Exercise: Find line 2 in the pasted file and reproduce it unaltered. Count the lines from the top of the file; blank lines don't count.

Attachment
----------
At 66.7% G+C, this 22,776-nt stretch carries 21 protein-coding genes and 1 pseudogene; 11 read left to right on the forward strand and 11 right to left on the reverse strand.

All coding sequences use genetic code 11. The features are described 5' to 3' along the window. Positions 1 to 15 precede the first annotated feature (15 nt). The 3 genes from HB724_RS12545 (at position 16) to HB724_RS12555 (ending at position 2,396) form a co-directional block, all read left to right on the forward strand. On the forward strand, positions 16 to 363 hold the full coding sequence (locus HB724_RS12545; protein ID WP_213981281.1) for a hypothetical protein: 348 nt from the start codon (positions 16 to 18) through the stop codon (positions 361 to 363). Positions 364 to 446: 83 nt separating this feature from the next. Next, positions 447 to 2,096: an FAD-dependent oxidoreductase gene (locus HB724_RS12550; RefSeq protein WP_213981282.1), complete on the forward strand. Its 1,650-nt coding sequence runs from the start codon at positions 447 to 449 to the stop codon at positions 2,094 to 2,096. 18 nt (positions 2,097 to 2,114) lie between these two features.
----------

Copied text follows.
All coding sequences use genetic code 11. The features are described 5' to 3' along the window. Positions 1 to 15 precede the first annotated feature (15 nt). The 3 genes from HB724_RS12545 (at position 16) to HB724_RS12555 (ending at position 2,396) form a co-directional block, all read left to right on the forward strand. On the forward strand, positions 16 to 363 hold the full coding sequence (locus HB724_RS12545; protein ID WP_213981281.1) for a hypothetical protein: 348 nt from the start codon (positions 16 to 18) through the stop codon (positions 361 to 363). Positions 364 to 446: 83 nt separating this feature from the next. Next, positions 447 to 2,096: an FAD-dependent oxidoreductase gene (locus HB724_RS12550; RefSeq protein WP_213981282.1), complete on the forward strand. Its 1,650-nt coding sequence runs from the start codon at positions 447 to 449 to the stop codon at positions 2,094 to 2,096. 18 nt (positions 2,097 to 2,114) lie between these two features.